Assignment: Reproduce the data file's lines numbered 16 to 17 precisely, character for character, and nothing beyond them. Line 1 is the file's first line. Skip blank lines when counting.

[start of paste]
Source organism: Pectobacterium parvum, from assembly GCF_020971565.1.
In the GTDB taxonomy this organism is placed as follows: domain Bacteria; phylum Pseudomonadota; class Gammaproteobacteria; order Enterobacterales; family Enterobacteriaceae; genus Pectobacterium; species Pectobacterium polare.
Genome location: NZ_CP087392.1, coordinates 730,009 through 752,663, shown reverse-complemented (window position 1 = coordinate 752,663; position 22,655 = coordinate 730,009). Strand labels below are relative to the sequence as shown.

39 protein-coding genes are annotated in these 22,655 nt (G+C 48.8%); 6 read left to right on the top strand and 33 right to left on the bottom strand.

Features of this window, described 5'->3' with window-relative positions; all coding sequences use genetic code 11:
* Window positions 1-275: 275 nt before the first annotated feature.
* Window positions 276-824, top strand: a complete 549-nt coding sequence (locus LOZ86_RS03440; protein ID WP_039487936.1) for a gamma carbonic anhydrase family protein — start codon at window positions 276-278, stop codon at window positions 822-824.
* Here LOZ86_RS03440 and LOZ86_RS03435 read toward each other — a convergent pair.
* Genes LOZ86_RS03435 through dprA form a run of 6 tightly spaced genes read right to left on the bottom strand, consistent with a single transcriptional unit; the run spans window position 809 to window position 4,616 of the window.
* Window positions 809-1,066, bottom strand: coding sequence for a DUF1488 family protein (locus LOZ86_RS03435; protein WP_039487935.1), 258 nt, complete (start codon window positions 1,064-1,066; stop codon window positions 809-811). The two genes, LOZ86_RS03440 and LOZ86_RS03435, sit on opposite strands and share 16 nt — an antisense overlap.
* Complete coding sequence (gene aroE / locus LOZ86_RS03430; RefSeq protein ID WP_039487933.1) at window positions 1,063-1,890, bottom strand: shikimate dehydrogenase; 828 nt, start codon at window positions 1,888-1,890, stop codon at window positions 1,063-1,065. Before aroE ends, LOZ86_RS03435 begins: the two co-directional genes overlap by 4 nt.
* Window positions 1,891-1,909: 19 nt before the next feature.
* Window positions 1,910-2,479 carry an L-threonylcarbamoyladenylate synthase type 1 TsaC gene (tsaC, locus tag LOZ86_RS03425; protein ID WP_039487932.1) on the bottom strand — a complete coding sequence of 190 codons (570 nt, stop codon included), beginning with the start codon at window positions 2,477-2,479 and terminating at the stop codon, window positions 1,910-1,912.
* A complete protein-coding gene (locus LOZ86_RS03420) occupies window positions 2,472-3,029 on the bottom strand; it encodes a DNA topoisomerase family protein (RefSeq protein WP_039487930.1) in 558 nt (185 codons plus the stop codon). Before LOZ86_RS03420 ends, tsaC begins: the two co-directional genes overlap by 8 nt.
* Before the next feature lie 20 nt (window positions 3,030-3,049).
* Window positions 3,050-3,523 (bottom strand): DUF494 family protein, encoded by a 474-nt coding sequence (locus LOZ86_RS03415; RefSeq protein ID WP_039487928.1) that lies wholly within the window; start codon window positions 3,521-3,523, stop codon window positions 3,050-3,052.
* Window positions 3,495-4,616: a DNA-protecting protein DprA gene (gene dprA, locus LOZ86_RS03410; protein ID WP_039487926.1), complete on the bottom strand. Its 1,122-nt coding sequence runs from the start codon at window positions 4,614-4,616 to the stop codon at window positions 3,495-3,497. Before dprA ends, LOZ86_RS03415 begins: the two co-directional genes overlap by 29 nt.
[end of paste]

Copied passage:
* Window positions 3,050-3,523 (bottom strand): DUF494 family protein, encoded by a 474-nt coding sequence (locus LOZ86_RS03415; RefSeq protein ID WP_039487928.1) that lies wholly within the window; start codon window positions 3,521-3,523, stop codon window positions 3,050-3,052.
* Window positions 3,495-4,616: a DNA-protecting protein DprA gene (gene dprA, locus LOZ86_RS03410; protein ID WP_039487926.1), complete on the bottom strand. Its 1,122-nt coding sequence runs from the start codon at window positions 4,614-4,616 to the stop codon at window positions 3,495-3,497. Before dprA ends, LOZ86_RS03415 begins: the two co-directional genes overlap by 29 nt.